The method for hitting the most probable

The first criteria to identify science was Aristotle’s: science is certain and all else is doxa. Science gave up on conclusions transcending doxa but held out hope that it could be identified by some method. So science becomes the method to find what is most probable.

Two problems:

1.) Probability is secondary or instrumental. Probability is a development of background assumptions, which you can say are probable but you can’t treat that way. Far from being a modest, humble approach where we settle for the probable, science becomes a way of systematically forgetting what we’re treating as certain.

2.) So far as probability is real, it is unintelligible. Probability is an index of uncertainty and so of our minds. Something like this is in the world too, but it is chance, which might make for an interesting story but not one where there is any intelligible connection between the terms. And no, a Parmenidean-Einsteinian block universe does not make all narratives necessary. To say that there is a unification of all physical events is to say infinitely less than that there is a unification of all physical events under all possible descriptions. A chance event might have a narrative (after it happens) but it needn’t have a (human) logos.

 

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4 Comments

  1. robalspaugh said,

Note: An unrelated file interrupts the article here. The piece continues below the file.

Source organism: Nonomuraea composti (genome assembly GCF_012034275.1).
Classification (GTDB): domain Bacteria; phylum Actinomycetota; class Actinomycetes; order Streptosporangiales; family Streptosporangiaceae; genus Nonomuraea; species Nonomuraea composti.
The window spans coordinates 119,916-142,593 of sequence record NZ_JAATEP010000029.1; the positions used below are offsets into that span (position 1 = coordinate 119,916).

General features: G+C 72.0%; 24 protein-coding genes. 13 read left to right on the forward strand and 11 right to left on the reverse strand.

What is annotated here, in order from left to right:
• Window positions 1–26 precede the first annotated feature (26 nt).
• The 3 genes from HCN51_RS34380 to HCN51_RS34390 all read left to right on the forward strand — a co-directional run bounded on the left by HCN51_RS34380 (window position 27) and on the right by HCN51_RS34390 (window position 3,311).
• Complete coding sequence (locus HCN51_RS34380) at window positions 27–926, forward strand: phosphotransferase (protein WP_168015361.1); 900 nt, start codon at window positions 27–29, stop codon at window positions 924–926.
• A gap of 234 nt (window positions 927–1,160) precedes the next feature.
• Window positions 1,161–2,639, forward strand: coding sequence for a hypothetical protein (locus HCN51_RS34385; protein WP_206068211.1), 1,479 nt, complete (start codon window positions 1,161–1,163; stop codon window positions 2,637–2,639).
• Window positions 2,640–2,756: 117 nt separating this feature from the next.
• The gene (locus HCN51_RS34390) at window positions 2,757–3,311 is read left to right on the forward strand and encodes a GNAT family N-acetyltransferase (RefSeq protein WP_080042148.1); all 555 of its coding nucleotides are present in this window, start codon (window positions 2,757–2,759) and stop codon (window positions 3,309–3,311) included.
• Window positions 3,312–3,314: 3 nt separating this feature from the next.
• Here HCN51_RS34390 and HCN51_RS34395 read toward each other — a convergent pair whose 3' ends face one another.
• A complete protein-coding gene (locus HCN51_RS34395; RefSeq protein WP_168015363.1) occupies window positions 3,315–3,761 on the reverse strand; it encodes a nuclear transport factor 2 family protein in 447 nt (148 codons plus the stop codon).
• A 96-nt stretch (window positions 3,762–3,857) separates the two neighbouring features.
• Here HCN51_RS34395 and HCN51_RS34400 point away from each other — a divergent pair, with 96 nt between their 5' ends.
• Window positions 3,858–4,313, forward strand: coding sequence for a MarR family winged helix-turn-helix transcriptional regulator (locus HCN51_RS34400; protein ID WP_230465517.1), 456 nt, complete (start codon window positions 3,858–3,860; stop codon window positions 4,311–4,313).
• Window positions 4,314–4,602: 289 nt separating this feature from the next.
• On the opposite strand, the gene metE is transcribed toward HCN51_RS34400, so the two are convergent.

December 29, 2015 at 3:43 pm

    Not to be cheeky, but…is there such a thing as “most” probable? Maybe by stipulation, but rational inquiry has ended at that point, right? I am shooting for the corollary of your 1.), but looking at the end limit instead of the starter limit.

    • December 29, 2015 at 10:05 pm

      I was thinking of “most probable” as whatever method got the most probable findings, but it’s hard to see how one is supposed to compare the probabilities of the sciences to the other probabilities of other, non scientific ways of looking at the world.

      (one would suppose any computation of probability would be considered scientific in the relevant sense… so, what exactly is “most probable” supposed to mean?)

  2. WMBriggs said,

    January 1, 2016 at 7:18 am

    There is no such thing as most (or least or whatever) probable. Since probability is of the mind, it depends on a relation, therefore probability changes depending on the relation, i.e. conditions. What is likely given one condition can be unlikely given another.

    What are author says about chance strikes me as right. But I see he has continued this topic in another thread.

  3. robalspaugh said,

    January 1, 2016 at 9:52 am

    Thanks, SttS! I was thinking something more crude: the “most probable” is 1. If we are abandoning certitude and insisting on the realm less than 1, we get stuck in an infinite approach to 1. Science in this sense has reintroduced Xeno’s paradox. “Most probable” then just means whenever we shrug and stop inquiring.

    Happy New Year to you (and you, James).


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